Wednesday, June 14, 2006

Gerson gone

Sad, sad news* from the Post:

Michael J. Gerson, one of President Bush's most trusted advisers and author of nearly all of his most famous public words during the past seven years, plans to step down in the next couple weeks in a decision that colleagues believe will leave a huge hole in the White House at a critical period.

Gerson said in an interview that he has been talking with Bush for many months about leaving for writing and other opportunities but waited until the White House political situation had stabilized somewhat. "It seemed like a good time," he said. "Things are back on track a little. Some of the things I care about are on a good trajectory."

Gerson has been "one of the most central players in Bush's inner circle, often considered among the three or four aides closest to the president". He "shap[ed] the language of the Bush presidency," as well as "much of its policy".

He was the speechwriter, the man who put the words in Bush's mouth. However much Bush may have garbled his efforts, I'm not quite sure what the White House will do without him. Bush's presidency, after all, has been a presidency of spin, of political truth that bears little to no resemblance to the Truth. Gerson at least made Bush sound compassionate, if also highly appealing to the GOP's religious base.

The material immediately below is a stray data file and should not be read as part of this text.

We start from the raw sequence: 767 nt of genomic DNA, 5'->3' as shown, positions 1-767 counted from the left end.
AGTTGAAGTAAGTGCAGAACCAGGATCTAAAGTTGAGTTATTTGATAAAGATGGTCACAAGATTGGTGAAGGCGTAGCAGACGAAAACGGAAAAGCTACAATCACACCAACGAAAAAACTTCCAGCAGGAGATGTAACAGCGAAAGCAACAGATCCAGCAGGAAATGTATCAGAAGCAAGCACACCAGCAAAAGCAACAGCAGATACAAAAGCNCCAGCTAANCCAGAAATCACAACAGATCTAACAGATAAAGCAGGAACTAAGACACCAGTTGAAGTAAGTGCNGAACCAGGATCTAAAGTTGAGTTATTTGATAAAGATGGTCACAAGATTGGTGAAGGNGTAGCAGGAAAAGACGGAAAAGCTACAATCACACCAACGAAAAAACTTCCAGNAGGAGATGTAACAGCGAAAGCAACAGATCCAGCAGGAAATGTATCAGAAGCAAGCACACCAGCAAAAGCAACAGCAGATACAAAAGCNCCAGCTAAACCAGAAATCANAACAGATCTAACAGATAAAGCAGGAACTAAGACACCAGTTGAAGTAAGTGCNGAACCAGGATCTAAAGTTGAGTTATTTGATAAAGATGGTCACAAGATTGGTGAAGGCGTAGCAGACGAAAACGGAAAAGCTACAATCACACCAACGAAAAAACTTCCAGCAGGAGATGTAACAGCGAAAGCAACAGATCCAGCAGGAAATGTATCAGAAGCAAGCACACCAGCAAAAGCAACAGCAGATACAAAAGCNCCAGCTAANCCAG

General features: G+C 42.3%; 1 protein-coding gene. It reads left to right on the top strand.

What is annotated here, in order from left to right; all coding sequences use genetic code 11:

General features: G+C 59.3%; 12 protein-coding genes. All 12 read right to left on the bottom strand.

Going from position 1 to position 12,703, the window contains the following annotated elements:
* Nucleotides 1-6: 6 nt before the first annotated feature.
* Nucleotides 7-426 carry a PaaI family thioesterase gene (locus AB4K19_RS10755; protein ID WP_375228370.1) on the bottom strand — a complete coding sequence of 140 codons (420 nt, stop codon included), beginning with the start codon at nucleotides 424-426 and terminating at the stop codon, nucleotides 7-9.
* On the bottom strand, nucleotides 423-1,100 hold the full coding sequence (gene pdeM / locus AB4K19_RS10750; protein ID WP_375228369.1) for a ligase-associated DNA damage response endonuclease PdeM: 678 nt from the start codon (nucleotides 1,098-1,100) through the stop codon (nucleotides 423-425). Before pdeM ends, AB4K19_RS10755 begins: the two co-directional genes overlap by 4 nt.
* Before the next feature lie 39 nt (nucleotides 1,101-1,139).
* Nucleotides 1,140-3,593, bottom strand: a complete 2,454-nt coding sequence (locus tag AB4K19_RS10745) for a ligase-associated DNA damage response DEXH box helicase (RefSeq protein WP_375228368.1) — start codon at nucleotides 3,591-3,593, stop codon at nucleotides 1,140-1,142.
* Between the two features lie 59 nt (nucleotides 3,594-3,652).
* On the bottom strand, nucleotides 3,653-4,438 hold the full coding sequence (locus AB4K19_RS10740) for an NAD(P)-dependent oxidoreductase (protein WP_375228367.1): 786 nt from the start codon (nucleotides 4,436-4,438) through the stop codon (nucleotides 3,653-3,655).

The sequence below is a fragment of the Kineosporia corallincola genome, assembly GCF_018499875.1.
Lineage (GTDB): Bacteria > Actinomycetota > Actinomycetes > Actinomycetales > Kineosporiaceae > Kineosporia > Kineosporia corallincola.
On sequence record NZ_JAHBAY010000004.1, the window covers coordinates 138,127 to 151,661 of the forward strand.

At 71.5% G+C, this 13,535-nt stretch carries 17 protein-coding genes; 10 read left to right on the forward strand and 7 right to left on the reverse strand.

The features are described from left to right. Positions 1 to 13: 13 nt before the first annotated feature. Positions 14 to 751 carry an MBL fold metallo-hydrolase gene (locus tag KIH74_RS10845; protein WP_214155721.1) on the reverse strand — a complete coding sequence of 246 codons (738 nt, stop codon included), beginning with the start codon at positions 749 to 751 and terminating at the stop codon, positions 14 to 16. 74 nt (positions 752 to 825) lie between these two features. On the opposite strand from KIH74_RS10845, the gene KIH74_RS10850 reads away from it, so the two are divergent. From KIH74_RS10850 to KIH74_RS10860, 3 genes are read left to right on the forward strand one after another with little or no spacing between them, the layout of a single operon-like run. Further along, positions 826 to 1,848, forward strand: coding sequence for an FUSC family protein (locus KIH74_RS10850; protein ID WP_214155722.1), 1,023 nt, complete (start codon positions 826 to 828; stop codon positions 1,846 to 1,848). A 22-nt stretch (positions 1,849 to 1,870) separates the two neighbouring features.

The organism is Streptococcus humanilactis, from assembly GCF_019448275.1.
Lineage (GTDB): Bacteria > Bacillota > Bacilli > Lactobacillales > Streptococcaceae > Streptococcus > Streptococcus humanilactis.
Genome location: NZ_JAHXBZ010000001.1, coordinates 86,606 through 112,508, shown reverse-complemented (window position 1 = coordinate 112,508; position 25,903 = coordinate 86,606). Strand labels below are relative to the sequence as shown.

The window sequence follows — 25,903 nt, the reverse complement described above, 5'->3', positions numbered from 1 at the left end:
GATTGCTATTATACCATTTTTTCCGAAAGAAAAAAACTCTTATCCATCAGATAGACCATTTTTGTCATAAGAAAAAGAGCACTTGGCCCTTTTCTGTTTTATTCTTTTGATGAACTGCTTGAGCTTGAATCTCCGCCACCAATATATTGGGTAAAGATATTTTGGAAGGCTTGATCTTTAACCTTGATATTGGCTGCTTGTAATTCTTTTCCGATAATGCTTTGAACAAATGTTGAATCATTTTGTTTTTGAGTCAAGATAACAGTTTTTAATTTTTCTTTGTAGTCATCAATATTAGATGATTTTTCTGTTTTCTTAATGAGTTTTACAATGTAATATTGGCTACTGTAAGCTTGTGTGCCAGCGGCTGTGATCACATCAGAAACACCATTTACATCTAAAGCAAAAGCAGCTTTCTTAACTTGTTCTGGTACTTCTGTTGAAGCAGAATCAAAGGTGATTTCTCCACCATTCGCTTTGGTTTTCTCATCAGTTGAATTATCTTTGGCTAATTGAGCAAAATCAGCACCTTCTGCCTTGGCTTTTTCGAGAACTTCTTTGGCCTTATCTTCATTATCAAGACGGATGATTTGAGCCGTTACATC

The spin will continue, Gerson-free. Not that it'll make all that much difference. With or without him, Bush has virtually nothing left in the tank. (And even Gerson can't spin Iraq into a Bush-friendly issue anymore. The American people know better.)

* I'm being facetious, of course. I'm hardly one to mourn the resignation of one of Bush's closest advisors. (How do you judge the advisor of such a horrible president? Should he not be judged mostly by the state of the presidency itself? In that case, was he also a failure?) But at least Gerson cared about such issues as Darfur and AIDS. That's more than you can say about most of his colleagues at the White House, not to mention about most Republicans generally.

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